I’m feeling light-hearted today, desirous of rhyme and rhythm. This poem is such a delight and one that I suspect doesn’t get the respect it deserves. Make sure you read it out loud, at least to yourself, preferably to a small person while the TV is off. (If you click through to the Poetry Foundation or Poets.org sites, you can see it formatted correctly.)
The Owl and the Pussy-Cat
by Edward Lear
The Owl and the Pussy-Cat went to sea
In a beautiful pea-green boat:
They took some honey, and plenty of money
Wrapped up in a five-pound note.
The Owl looked up to the stars above,
And sang to a small guitar,
“O lovely Pussy, O Pussy, my love,
What a beautiful Pussy you are,
What a beautiful Pussy you are!”
Pussy said to the Owl, “You elegant fowl,
How charmingly sweet you sing!
Oh! let us be married; too long we have tarried,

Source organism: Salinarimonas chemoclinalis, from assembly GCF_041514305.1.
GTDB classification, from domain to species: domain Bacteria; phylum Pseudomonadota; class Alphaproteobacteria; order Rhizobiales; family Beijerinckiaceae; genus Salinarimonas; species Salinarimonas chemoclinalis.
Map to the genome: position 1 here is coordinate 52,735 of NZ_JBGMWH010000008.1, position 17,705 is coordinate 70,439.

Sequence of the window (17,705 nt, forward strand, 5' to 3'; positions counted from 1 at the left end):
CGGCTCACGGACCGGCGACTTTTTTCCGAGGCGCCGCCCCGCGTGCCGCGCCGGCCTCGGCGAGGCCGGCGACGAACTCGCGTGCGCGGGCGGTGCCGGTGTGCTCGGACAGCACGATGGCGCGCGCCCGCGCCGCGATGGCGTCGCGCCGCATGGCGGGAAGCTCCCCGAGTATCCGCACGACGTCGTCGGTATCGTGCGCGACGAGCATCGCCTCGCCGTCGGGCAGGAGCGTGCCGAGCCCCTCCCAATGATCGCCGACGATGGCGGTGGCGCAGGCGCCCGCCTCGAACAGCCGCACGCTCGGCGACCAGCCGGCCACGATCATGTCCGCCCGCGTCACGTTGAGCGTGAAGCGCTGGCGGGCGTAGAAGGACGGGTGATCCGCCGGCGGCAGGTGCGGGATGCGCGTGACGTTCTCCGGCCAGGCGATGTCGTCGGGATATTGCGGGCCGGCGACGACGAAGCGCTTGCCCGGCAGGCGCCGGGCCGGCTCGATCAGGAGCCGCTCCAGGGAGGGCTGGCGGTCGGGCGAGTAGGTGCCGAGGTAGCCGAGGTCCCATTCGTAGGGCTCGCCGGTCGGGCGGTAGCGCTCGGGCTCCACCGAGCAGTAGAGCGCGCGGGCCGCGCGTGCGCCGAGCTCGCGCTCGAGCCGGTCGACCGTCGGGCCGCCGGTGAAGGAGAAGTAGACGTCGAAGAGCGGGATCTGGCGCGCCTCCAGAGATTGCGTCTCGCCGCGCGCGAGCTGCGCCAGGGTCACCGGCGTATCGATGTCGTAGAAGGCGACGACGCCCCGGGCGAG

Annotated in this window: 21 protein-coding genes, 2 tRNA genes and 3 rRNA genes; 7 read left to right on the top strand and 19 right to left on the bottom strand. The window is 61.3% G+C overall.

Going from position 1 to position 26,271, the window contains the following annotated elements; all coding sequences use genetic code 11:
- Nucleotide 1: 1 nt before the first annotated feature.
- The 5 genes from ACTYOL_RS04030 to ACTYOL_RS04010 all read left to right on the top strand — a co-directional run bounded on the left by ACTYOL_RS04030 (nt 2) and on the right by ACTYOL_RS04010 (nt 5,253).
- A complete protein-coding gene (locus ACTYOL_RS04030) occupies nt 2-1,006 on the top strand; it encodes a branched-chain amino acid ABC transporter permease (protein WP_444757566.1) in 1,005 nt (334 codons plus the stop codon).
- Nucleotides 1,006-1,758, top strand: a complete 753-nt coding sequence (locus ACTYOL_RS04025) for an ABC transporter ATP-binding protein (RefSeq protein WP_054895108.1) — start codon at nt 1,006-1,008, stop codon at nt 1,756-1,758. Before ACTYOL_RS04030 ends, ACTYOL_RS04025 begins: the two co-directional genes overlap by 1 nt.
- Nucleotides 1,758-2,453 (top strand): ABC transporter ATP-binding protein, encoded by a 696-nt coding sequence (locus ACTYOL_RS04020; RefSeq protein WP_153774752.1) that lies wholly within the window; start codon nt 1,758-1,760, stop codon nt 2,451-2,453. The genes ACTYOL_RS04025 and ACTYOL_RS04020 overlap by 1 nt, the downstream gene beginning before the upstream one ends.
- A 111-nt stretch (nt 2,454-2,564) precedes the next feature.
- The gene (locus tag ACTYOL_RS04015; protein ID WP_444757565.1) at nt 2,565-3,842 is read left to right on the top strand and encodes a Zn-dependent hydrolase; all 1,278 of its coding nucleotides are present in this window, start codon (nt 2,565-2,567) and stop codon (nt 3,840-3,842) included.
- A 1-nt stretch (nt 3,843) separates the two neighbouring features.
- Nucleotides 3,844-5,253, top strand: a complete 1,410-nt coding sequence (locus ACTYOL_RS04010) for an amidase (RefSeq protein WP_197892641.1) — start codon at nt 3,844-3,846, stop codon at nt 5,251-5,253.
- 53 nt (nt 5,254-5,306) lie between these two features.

But what shall we do for a ring?”
They sailed away, for a year and a day,
To the land where the bong-tree grows;
And there in a wood a Piggy-wig stood,
With a ring at the end of his nose,
With a ring at the end of his nose.
“Dear Pig, are you willing to sell for one shilling
Your ring?” Said the Piggy, “I will.”
So they took it away, and were married next day
By the turkey who lives on the hill.
They dined on mince and slices of quince,
Which they ate with a runcible spoon;
And hand in hand, on the edge of the sand,
They danced by the light of the moon,
They danced by the light of the moon.
For a deeper dive into the value of this poem, enjoy this article by David Orr, in which he describes helping his father recover from a stroke by using poetry. “Orr’s father tells him, “I really like the runcible spoon,” and that’s close enough to love for me. “